3) Picard explains to Data that Louvois ruled him property, but Picard is fighting it and making her hold a hearing.

Poker Face
At the start of the episode Riker, Data, Geordi, Pulaski and O'Brien play poker, the first senior crew poker game. Playing cards in the future look disappointingly unfuturistic; they aren't even shiny or holographic or anything. During the game Riker manages to successfully bluff Data. It's something that Data understood in theory, but doesn't have the skills to identify in reality.

The Flaw
This is a fine episode that makes various good points, it's a shame that it's redundant.
The central question (should Data be treated as a person) was answered years before. Data entered the Academy, graduated as a Starfleet officer, served aboard vessels for at least 20 years, rose to lieutenant, and was awarded various medals. Now I'm assuming that replicators don't have ranks, transporters aren't granted service awards, and vacuum cleaners are stored in cupboards not given quarters. Data has been treated as a person ever since he joined the Federation. If he'd been considered to be equipment the entire time then surely he would have been kept in a lab, or a box? No one should have listened to Maddox once he started claiming that a Starfleet lieutenant is an object.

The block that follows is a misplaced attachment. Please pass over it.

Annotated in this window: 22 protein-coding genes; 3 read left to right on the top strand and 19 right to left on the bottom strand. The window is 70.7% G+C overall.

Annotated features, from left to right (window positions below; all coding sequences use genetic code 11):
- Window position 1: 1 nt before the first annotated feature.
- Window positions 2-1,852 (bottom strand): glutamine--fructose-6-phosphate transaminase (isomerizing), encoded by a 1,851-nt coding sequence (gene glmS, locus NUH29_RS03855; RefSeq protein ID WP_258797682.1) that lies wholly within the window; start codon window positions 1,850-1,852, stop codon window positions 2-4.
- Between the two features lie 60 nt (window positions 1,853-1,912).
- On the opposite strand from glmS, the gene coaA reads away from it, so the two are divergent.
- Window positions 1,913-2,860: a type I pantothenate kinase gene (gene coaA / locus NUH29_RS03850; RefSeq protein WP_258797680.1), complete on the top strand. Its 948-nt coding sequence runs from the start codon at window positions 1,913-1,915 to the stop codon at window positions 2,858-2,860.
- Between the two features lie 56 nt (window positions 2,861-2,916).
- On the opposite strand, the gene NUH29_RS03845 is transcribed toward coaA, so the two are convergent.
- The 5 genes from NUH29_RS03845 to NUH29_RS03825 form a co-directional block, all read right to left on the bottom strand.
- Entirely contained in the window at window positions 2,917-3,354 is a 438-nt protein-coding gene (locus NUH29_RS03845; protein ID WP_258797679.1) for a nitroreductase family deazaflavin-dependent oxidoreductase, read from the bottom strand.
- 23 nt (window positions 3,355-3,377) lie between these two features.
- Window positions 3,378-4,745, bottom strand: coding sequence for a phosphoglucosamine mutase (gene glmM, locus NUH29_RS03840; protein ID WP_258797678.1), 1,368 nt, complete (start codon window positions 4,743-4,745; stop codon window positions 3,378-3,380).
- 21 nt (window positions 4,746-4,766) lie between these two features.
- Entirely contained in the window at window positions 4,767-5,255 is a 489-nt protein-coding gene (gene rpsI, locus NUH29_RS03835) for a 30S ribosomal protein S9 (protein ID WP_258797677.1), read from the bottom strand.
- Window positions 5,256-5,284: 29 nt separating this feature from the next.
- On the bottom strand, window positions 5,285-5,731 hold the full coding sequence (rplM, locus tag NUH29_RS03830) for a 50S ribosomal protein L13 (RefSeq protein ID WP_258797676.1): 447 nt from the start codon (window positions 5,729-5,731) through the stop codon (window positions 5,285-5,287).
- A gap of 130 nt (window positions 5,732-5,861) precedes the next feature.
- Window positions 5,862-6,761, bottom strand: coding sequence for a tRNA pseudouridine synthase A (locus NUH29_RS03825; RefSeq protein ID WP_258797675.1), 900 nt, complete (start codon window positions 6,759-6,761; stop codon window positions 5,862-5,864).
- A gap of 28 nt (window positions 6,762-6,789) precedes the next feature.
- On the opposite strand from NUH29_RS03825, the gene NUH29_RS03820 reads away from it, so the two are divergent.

The End
Data tells Riker that he shouldn't be ashamed of his actions at the hearing because his participation helped save Data.

Edited to Add:
Through discussions I have been reminded that just because a group pf people have been granted rights previously, doesn't mean that those in power won't try to take them away for their own convenience. So while I feel the flaw is still something worth raising I hadn't considered the many real-world situations in which the agreed rights of huge numbers of people are threatened or even removed. Data is just one individual, so even in the utopic Federation I guess it makes sense that he is threatened.

* And as Meat Loaf tells us, that ain't bad.
** It's a purposefully silly decision. As anyone who watches BSG will know, Data is far more advanced than a Cylon Centurion.
*** Claiming that other people shouldn't have rights because it inconveniences you pretty much makes you the villain.


  1. It's strange that they completely forgot about these ethical concerns when they decided to duplicate and enslave the Mk 1 EMH holograms, working them in the dilithium mines.


    Perhaps Soong type robots are considered sentient, but potentially self-aware, self-determining hologram programs aren't.

    (And now I must prove I too am not a robot, by filling out this CAPTCHA, how ironic)

    1. That is a thing Trek does I reckon. Some episodes rely on an examination of an issue, and so previous judgement on or relating to said issue are ignored. I can see why they do it, though it does seem odd at times when you remember that we're meant to be seeing just a small part of a wider universe.